2020 was a brutal year for investors aiming to generate passive income from share dividends. In 2019, cash dividends paid by UK-listed shares totalled a record £110bn. Last year, this figure collapsed to perhaps £60bn, thanks to Covid-19. But as dividends are restored, this year’s total could top £70bn. Remarkably, just five cheap shares now pay a third of all UK dividends. I’d buy these three FTSE 100 dividend dynamos today to generate a lifelong income for my ISA.
Cheap share: Rio Tinto
With banks and oil producers slashing or cancelling their dividends, global miner Rio Tinto (LSE: RIO) should pay the FTSE 100’s biggest dividend by size last year. The Anglo-Australian group is an absolute Goliath of a business, selling iron ore, copper, diamonds, gold and uranium around the globe. For 2020, I expect Rio’s cash pay-out to exceed £5bn, making it the Footsie’s dividend king. Yet Rio’s cheap shares look attractive to me.
As I write, Rio’s stock trades around 5,981p, valuing the group at £101bn. At this level, Rio trades on a price-to-earnings ratio of 18.5 and an earnings yield of 5.4%. Rio’s dividend yield is a chunky 5% a year, almost two percentage points higher than the FTSE 100’s 3% yield. With Rio poised to generate a torrent of cash this year, I see its shares as a firm buy for my income portfolio.
Dividend darling: BAT
Among dividend stocks, British American Tobacco (LSE: BATS) is like Marmite: you either love it or hate it. As the world’s second-largest cigarette manufacturer, BAT is obviously a no-no for ethical investors. But this business has been around since 1902 and has been a core holding of many income portfolios for decades. What’s more, its cheap shares are no more expensive today than they were in late March. This suggests to me that they may be a bargain.
At the current share price of 2,756p, BAT is valued at £62.61bn, making it #7 among the FTSE 100’s giants. A year ago, the BAT share price was riding high at £35, so today it’s at an £8 discount to this peak. At present, BAT stock trades on a price-to-earnings ratio of 10 and an earnings yield of 10%. Even better, BAT’s dividend yield is a whopping 7.7% a year, making its cheap shares a champion provider of passive income to me.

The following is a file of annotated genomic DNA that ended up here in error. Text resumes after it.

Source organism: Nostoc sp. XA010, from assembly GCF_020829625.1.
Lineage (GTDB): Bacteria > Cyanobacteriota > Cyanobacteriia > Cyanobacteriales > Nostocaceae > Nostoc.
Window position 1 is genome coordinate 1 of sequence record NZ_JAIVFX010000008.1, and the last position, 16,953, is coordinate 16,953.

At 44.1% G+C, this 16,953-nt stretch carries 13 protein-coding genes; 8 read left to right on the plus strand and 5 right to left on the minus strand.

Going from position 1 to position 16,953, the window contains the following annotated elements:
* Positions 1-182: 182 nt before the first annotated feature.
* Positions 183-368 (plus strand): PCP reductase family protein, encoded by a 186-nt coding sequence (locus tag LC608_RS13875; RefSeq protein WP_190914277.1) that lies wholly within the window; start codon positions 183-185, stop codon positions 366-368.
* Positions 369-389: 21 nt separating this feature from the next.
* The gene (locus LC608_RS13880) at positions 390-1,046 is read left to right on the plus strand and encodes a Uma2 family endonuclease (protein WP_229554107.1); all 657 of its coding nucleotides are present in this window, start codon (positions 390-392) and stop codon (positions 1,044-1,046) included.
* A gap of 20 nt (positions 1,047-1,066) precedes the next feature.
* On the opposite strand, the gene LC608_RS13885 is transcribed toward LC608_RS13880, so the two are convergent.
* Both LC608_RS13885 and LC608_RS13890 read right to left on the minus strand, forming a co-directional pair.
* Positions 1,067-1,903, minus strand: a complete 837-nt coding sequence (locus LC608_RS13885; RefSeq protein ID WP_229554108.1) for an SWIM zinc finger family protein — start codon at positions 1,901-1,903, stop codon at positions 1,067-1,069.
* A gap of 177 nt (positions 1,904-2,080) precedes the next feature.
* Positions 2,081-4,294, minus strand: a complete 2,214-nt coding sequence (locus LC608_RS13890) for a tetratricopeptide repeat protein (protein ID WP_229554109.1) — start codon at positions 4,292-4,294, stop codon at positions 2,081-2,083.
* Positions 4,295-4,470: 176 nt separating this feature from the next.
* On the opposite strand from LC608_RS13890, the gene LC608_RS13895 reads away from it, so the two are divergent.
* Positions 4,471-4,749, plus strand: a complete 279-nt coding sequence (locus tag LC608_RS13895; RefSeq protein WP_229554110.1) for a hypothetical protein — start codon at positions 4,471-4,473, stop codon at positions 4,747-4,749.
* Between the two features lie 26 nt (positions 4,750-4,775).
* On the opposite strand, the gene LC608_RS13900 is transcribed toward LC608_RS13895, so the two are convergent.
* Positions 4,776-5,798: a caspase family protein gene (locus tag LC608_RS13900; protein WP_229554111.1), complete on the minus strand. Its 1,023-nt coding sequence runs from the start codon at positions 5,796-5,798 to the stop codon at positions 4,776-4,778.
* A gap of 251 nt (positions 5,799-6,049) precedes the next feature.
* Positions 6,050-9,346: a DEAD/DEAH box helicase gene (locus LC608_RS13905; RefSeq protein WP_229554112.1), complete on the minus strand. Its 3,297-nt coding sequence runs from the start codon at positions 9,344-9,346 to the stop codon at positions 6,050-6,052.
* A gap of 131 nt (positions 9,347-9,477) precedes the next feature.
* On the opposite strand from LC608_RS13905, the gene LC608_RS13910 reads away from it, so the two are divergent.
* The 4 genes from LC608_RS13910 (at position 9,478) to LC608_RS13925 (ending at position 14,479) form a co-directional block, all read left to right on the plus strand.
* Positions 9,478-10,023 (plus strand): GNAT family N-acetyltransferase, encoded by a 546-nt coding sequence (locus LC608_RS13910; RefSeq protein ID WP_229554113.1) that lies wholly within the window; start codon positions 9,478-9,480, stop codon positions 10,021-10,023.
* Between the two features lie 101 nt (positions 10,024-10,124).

Income hero: Vodafone
My third and final dividend darling is Vodafone Group (LSE: VOD). A household name in telecoms since the Nineties, Vodafone has 625m customers in 65 countries. Yet on 4 September last year, Vodafone shares had slumped to close at 87.1p, their 2020 low. Since then, they have rebounded strongly, but these cheap shares still offer value for income-seekers like me.
As I write, the Vodafone share price hovers around 128.28p, valuing the group at £33.5bn. But Vodafone’s huge cash flows make it very tempting for income investors. Right now, its shares trade on a price-to-earnings ratio of 16.4 and an earnings yield of 6.1%. Vodafone’s dividend yield of nearly 6.6% a year is more than double that of the FTSE 100 index. Also, Vodafone was the Footsie’s #4 dividend payer by size in 2020, making it a stalwart of income funds.
In total, these three giants should pay out more than £12.5bn in regular cash dividends in 2021. That’s why I’d eagerly buy all three today, ideally inside my ISA to enjoy a lifetime of tax-free income.
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Cliffdarcy has no position in any of the shares mentioned. The Motley Fool UK has no position in any of the shares mentioned. Views expressed on the companies mentioned in this article are those of the writer and therefore may differ from the official recommendations we make in our subscription services such as Share Advisor, Hidden Winners and Pro. Here at The Motley Fool we believe that considering a diverse range of insights makes us better investors.